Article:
Lunch trays may help you make better choices, study says

A recent study by Cornell University researchers shows that those who use a lunch tray are more likely to pick healthier food choices.

Jan. 6—Most of us are probably still working on our new years resolutions, with it being just a few days into 2014. And if you're anything like the majority of the population, shedding a few pounds is probably one of your new goals.

Fortunately, a recent study by Cornell University researchers in New York shows that if you want to lose some weight, adding a tray to your meal routine might help out.

The researchers discovered that people who use a tray when visiting a cafeteria are less likely to waste calories on dessert and more likely to pick up healthier choices. In fact, according to Colorado Newsday, the study authors found that participants were more likely to pick up a salad as a main course as well as a pudding because the tray enables them to pick more choices and waste less food.

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University of St. Thomas in St. Paul, Minn., has replaced a fajita bar in one of its dining halls with a superfoods bar, Tommie Media reports.

Aiming to provide more options for athletes and students with dietary restrictions, the new bar offers diners a choice of protein with a variety of toppings, such as beans, fruit, couscous and quinoa.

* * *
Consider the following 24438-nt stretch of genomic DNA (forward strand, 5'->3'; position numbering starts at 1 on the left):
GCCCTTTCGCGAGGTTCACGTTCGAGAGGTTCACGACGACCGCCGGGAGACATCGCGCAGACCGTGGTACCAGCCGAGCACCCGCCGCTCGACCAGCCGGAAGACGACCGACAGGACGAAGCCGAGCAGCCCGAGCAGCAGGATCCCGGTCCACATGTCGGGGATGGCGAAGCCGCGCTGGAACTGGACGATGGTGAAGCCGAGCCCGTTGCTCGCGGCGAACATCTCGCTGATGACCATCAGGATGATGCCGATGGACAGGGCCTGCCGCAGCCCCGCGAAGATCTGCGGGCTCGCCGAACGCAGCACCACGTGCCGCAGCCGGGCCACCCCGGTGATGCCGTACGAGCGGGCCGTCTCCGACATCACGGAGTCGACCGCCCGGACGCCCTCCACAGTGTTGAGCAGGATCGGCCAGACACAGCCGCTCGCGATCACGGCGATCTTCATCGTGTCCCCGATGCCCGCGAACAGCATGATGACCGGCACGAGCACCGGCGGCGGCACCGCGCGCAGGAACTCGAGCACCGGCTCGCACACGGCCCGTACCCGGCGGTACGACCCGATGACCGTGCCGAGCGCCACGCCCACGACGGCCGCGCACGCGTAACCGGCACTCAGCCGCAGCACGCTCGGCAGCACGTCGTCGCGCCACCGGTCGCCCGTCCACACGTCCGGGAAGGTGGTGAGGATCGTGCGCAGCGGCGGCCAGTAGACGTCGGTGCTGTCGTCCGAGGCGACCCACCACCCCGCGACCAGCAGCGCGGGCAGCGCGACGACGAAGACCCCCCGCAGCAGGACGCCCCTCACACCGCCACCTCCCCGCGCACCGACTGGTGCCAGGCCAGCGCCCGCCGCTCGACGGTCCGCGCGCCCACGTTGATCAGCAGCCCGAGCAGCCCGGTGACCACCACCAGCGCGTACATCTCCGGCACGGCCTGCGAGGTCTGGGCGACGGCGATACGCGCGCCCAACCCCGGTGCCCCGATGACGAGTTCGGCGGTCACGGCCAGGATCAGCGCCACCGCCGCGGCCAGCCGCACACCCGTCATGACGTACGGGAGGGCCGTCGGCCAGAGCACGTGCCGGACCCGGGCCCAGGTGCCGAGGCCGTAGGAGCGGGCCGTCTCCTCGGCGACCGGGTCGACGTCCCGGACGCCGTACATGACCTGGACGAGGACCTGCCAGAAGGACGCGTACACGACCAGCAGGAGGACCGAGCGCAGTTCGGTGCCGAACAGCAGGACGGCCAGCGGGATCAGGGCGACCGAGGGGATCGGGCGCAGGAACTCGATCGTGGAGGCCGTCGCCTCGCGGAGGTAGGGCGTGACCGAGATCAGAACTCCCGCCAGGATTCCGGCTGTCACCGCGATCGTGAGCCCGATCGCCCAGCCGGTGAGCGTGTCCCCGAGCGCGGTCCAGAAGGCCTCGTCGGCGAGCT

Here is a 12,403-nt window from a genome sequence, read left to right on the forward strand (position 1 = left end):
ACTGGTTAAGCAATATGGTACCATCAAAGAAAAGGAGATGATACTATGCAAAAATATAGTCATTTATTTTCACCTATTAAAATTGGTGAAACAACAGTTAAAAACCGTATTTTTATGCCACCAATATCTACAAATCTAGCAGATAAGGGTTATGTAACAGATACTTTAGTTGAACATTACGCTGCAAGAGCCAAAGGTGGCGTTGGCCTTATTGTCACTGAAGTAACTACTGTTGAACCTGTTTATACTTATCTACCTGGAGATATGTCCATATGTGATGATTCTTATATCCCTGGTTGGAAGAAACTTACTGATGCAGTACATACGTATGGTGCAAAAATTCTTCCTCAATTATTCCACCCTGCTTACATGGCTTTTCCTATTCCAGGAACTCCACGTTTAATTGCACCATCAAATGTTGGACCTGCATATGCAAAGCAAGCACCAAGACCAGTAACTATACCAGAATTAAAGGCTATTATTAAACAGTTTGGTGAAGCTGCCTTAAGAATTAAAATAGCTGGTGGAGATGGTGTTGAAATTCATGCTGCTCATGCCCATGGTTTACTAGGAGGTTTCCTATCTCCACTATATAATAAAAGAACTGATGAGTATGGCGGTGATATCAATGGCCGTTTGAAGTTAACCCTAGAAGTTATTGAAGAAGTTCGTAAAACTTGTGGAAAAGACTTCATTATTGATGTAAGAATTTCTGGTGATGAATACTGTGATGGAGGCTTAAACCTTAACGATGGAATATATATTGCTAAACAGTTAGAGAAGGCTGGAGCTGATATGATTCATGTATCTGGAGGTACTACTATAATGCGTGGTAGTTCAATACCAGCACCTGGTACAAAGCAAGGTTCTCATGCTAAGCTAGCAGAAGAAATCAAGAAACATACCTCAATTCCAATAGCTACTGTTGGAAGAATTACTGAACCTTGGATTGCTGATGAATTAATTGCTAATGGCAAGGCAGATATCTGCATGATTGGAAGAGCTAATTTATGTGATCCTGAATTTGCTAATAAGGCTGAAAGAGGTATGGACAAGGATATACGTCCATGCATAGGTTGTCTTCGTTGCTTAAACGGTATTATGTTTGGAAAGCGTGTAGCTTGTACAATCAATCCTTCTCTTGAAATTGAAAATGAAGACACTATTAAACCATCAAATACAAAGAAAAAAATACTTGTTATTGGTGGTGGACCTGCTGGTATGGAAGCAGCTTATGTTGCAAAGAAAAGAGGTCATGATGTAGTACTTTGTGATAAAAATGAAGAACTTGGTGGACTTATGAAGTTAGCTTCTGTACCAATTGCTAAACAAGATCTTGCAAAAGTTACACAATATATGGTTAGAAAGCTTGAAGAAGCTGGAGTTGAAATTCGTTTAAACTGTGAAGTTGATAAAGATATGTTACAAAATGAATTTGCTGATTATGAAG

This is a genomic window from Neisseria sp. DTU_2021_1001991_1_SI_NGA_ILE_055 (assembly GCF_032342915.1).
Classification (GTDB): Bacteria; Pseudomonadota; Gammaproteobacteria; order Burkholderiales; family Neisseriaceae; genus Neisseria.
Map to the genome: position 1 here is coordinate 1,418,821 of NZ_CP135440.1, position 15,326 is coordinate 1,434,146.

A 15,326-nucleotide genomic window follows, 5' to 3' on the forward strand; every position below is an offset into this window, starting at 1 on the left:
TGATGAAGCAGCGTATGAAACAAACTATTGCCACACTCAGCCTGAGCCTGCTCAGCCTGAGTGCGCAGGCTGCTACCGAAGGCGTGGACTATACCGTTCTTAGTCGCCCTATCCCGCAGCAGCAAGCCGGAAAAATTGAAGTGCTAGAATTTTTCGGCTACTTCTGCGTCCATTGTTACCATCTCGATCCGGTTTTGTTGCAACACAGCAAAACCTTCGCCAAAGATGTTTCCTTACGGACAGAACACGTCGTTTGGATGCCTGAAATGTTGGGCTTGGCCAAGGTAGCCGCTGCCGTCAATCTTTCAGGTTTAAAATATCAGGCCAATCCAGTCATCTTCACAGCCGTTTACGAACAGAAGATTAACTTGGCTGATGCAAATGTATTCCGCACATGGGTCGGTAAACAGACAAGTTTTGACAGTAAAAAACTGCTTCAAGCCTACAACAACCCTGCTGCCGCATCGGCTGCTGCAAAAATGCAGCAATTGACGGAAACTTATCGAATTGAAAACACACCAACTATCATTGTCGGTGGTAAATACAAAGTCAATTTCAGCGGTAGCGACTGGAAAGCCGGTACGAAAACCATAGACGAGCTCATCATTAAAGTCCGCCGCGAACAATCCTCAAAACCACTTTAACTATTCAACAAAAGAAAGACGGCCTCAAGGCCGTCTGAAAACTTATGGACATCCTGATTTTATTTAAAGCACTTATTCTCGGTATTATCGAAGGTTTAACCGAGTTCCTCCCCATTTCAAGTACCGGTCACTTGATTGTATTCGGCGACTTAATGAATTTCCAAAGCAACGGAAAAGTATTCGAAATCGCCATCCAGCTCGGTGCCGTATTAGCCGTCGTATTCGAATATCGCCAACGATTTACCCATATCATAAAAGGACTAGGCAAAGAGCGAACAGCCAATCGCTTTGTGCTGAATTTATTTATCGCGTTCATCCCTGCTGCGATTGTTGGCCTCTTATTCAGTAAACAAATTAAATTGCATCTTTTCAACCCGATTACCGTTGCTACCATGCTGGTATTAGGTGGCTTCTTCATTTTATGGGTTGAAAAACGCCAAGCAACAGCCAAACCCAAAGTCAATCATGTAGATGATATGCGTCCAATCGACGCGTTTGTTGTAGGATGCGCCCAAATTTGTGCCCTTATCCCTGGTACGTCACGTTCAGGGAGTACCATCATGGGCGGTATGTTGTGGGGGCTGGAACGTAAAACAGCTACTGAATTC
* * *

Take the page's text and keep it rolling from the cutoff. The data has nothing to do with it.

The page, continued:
The superfoods bar has made a few appearances on campus since it was first tried for the school’s football players last summer.

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gluten free diet

From Stouffer’s.

A large part of menuing allergen-friendly cuisine is deciding which gluten-free items to serve.

In particular, college dining hall operators must decide whether to make gluten-free items in-house or to order gluten-free items from a manufacturer. Some factors to consider are: the size of the university, the demand for gluten-free options,and the ability to have separate gluten-free storage and workspaces in the university dining hall kitchen.

According to FoodService Director , 77% of college and university operators purchase their gluten-free...

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Reading Hospital in West Reading, Pa., is using robots to help deliver patient meals, BCTV reports.

The eight robots, named TUGs, will be used to transport meals from the hospital’s nutrition services department to patient floors at Reading HealthPlex for Advanced Surgical & Patient Care.

Moving at three miles per hour, the robots will follow preprogrammed routes to the HealthPlex, where room ambassadors will remove room service carts from the TUGs and deliver them to patients. The TUGs will then return to nutrition services with dirty dishes for cleaning.

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Sodexo has partnered with fast casual Blaze Pizza to offer the chain’s signature pizzas, salads, beverages and desserts at select venues served by Sodexo, including colleges and universities.

Bill Lacey, senior vice president of marketing at Sodexo, said that Blaze’s growth in the fast-casual sector drove the partnership. Blaze opened its first unit in 2012 near the University of California at Irvine. Its pizzas are flash fired, cooking in under 180 seconds, according to the chain—a selling point for busy customers.

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